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29 September 2005
Use of NIH funds placed under a spotlight
Emma Marris, Washington DC
Congressman questions whether grants are being wisely.
Congressman Joe Barton wants to know whether biomedical researchers funded
by the US National Institutes of Health (NIH) are spending their grants
haphazardly - overpaying research assistants, for example, or winning funds
for phantom projects that they then use to do other research.
Barton, a Republican representative for Texas, heads the committee in the
House of Representatives that oversees the NIH. After the committee's
investigation of conflicts of interest inside the agency, revised ethics
rules made their debut last month. Now the focus is on scientists outside
the agency, at research hospitals and universities, who work with NIH funds.
After reading a 16 August article in the Wall Street Journal about a
whistle-blower at Cornell University's medical school in New York, and after
receiving direct complaints, Barton's office sent two letters to Daniel
Levinson, the inspector-general at the NIH's parent department, Health and
One letter asks for a broad investigation into large grants to
clinical-research centres, which can be worth many millions of dollars and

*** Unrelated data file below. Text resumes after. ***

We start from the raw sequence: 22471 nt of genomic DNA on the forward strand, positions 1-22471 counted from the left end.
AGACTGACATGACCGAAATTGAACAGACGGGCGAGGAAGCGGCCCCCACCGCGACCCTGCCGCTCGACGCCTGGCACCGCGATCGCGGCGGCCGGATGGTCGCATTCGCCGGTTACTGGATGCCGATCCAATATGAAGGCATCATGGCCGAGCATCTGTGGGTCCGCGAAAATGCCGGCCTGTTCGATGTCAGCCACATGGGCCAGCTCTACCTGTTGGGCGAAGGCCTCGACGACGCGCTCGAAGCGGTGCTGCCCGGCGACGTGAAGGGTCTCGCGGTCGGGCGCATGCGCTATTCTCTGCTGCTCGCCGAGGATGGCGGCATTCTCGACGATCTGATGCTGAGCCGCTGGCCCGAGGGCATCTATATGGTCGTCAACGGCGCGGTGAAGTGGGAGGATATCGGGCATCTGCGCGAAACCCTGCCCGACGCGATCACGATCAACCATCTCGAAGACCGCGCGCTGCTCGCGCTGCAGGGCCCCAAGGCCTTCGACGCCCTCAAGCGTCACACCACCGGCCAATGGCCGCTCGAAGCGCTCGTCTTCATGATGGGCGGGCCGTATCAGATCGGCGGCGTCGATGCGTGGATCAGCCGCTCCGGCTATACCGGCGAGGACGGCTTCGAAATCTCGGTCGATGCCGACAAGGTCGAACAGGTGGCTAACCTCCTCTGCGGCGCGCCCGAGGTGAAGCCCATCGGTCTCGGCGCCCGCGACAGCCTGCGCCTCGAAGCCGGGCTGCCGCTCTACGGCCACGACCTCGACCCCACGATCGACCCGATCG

cover many activities. The second asks for an investigation into whether NIH
grant monies are being used to pay graduate research assistants unreasonably
high salaries. This suspicion is based on complaints the committee received
saying that some graduate assistants at the University of California, Davis,
receive salaries and tuition waivers that amount to six times the salary of
Chris Harrington, director of communications in the University of
California's federal-relations office, says he believes that the university
complies with federal law.
And Norka Ruiz Bravo, deputy director for extramural research at the NIH,
says she would be happy to cooperate with an investigation, but is not
convinced there is a problem. "We're careful stewards of taxpayer funds. I
would be surprised if there is widespread misuse of them," she said.
"You have to remember that these are grants, not contracts," she adds.
"There is a certain amount of discretion left to the investigator on how to
approach a scientific problem."
It remains to be seen whether Barton will agree. He has called for the
investigation as his committee considers a draft of a sweeping
reauthorization bill, which would affect the NIH's basic organization.
Senior Policy Analyst
American Anti-Vivisection Society
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Jenkintown, PA 19046